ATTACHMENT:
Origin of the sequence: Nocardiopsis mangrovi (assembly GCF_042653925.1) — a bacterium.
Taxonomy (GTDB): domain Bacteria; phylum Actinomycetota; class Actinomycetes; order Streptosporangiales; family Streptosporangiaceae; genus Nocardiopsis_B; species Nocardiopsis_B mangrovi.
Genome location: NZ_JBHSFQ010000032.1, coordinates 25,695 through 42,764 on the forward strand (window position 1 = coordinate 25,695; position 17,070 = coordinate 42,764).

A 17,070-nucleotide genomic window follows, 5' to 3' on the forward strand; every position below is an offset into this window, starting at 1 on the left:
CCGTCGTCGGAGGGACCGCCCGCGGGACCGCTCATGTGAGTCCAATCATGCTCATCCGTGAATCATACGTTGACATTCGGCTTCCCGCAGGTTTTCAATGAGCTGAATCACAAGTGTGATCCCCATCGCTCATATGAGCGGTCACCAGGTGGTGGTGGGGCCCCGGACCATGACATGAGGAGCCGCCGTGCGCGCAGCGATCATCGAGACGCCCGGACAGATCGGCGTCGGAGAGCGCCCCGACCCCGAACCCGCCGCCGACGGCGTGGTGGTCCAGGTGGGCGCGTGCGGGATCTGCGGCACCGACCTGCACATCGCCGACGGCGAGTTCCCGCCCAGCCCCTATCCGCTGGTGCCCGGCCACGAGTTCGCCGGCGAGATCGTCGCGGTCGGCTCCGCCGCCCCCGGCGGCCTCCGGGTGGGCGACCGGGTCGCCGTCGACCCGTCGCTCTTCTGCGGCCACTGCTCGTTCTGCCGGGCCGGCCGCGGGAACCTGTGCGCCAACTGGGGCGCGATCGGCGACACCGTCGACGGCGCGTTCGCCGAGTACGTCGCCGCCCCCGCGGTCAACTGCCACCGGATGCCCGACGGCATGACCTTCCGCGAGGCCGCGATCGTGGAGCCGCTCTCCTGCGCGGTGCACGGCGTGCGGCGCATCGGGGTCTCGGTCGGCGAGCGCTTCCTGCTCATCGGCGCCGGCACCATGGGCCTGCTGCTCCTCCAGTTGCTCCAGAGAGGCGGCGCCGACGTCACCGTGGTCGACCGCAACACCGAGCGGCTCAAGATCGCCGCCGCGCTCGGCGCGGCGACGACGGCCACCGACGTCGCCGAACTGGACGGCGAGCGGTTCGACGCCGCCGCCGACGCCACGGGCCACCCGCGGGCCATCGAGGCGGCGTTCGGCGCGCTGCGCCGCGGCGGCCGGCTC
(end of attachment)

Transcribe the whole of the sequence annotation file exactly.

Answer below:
Origin of the sequence: Nocardiopsis mangrovi (assembly GCF_042653925.1) — a bacterium.
Taxonomy (GTDB): domain Bacteria; phylum Actinomycetota; class Actinomycetes; order Streptosporangiales; family Streptosporangiaceae; genus Nocardiopsis_B; species Nocardiopsis_B mangrovi.
Genome location: NZ_JBHSFQ010000032.1, coordinates 25,695 through 42,764 on the forward strand (window position 1 = coordinate 25,695; position 17,070 = coordinate 42,764).

A 17,070-nucleotide genomic window follows, 5' to 3' on the forward strand; every position below is an offset into this window, starting at 1 on the left:
CCGTCGTCGGAGGGACCGCCCGCGGGACCGCTCATGTGAGTCCAATCATGCTCATCCGTGAATCATACGTTGACATTCGGCTTCCCGCAGGTTTTCAATGAGCTGAATCACAAGTGTGATCCCCATCGCTCATATGAGCGGTCACCAGGTGGTGGTGGGGCCCCGGACCATGACATGAGGAGCCGCCGTGCGCGCAGCGATCATCGAGACGCCCGGACAGATCGGCGTCGGAGAGCGCCCCGACCCCGAACCCGCCGCCGACGGCGTGGTGGTCCAGGTGGGCGCGTGCGGGATCTGCGGCACCGACCTGCACATCGCCGACGGCGAGTTCCCGCCCAGCCCCTATCCGCTGGTGCCCGGCCACGAGTTCGCCGGCGAGATCGTCGCGGTCGGCTCCGCCGCCCCCGGCGGCCTCCGGGTGGGCGACCGGGTCGCCGTCGACCCGTCGCTCTTCTGCGGCCACTGCTCGTTCTGCCGGGCCGGCCGCGGGAACCTGTGCGCCAACTGGGGCGCGATCGGCGACACCGTCGACGGCGCGTTCGCCGAGTACGTCGCCGCCCCCGCGGTCAACTGCCACCGGATGCCCGACGGCATGACCTTCCGCGAGGCCGCGATCGTGGAGCCGCTCTCCTGCGCGGTGCACGGCGTGCGGCGCATCGGGGTCTCGGTCGGCGAGCGCTTCCTGCTCATCGGCGCCGGCACCATGGGCCTGCTGCTCCTCCAGTTGCTCCAGAGAGGCGGCGCCGACGTCACCGTGGTCGACCGCAACACCGAGCGGCTCAAGATCGCCGCCGCGCTCGGCGCGGCGACGACGGCCACCGACGTCGCCGAACTGGACGGCGAGCGGTTCGACGCCGCCGCCGACGCCACGGGCCACCCGCGGGCCATCGAGGCGGCGTTCGGCGCGCTGCGCCGCGGCGGCCGGCTC